Andy Murray's victory in the men's singles at Wimbledon yielded the highest domestic viewing figures since the 2012 Olympics and created a similar level of buzz in other mediums.
The final registered a five-minute peak of 17.3 million viewers on the BBC, an increase on last year's final peak of 16.9million. The official Wimbledon website, Wimbledon.com, also registered 19.6 million unique users through the course of The Championships, a Grand Slam record.
While there were touching on 30 million global interactions about Wimbledon on Facebook, according to official Twitter analysis by IBM, technology partner to The Championships, Murray was also the most popular player of The Championships.
Murray received more than 1.9 million mentions on the social media site during The Championships, ranking him significantly ahead of Novak Djokovic and Sabine Lisicki who took second and third place with over 1 million and 300,000 tweets respectively. On Men's Final day alone, Murray secured a phenomenal 1.3 million mentions on the site as fans voiced their support around the tense final, which saw him become the first man to take home the singles' title in 77 years.
What’s more, Murray’s tweets were overwhelmingly supportive – securing a higher percentage of positive tweets on Men's Final day than any other player apart from fellow Brit, Laura Robson. Some 96% of tweets for Murray were considered supportive, a number rising to an astonishing 98% for Robson who shone as one of the breakthrough players of this year’s tournament.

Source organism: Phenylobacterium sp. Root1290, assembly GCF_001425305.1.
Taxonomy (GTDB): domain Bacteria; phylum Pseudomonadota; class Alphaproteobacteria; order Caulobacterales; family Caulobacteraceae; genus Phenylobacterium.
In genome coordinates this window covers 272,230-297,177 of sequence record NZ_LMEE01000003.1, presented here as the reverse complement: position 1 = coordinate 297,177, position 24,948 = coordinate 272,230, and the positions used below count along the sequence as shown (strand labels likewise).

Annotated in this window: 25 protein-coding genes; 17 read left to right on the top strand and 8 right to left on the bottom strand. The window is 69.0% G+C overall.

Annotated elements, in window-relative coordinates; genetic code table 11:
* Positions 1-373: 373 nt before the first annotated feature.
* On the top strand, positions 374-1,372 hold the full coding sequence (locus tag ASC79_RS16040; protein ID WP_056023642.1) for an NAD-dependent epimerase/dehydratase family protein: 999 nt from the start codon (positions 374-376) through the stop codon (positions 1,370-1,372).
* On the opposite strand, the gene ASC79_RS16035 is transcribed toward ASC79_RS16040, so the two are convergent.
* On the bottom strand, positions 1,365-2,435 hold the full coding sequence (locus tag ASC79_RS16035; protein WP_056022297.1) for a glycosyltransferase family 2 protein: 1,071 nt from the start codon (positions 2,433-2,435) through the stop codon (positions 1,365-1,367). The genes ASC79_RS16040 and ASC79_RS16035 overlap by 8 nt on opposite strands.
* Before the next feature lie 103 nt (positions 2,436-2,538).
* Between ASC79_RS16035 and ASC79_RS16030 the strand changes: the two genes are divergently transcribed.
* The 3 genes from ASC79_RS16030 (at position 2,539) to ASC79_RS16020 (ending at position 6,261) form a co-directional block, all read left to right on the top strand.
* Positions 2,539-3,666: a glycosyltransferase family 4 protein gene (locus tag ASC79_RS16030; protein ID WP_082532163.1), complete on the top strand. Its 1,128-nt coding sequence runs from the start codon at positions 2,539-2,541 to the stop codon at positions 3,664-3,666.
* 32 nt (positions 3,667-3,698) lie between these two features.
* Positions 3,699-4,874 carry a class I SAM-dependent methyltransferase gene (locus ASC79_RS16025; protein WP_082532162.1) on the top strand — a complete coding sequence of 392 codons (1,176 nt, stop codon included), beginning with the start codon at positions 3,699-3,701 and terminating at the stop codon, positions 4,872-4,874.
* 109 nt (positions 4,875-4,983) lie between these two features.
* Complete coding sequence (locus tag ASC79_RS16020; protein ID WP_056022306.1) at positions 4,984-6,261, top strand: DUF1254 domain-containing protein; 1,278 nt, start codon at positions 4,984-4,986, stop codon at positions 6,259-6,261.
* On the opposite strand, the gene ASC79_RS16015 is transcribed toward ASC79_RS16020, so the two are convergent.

As emotions ran high support at SW19 was strong, with cheers on Murray Mound reaching 114 decibels – the same volume as a loud rock concert – at the peak of Sunday's final game. Meanwhile fans across the world flocked to Twitter posting more than 400 tweets posted per second during the final throws of the match.
As always, it wasn’t just the players commanding the attention though and familiar faces in the Wimbledon crowds causes a significant buzz online.
The most popular non-participating celebrities across the fortnight were James Corden with more than 5,500 tweets and former tennis star Virginia Wade, who tallied some 4,280 mentions after appearing in the Royal Box today. Elsewhere, Sir Alex Ferguson drew in nearly 2,000 mentions, while Jude Law secured more than 1,200 tweets.
Similarly, some famous faces also took to Twitter to give their support.
Comedian Jimmy Carr said “Andy Murray winning Wimbledon is my 1966 World Cup moment. What an incredible thing to witness”, while singer Ed Sheeran was more concise in his approach, simply tweeting “Murray you uber lad.”
In all, more than 6.6 million Wimbledon related tweets were posted and analysed during The Championships – more than double the 2.5 million tweets from last year.
20:24...But boy, it was a barrow-load of fun. I hope you enjoyed it even half as much as we did. Thank you for all your messages throughout, you've been the glue holding us together as the edges frayed amid the madness. Now if you'll excuse me, it's time for us Brits to raise a toast to Andy Murray and Fred Perry. British sporting legends both.
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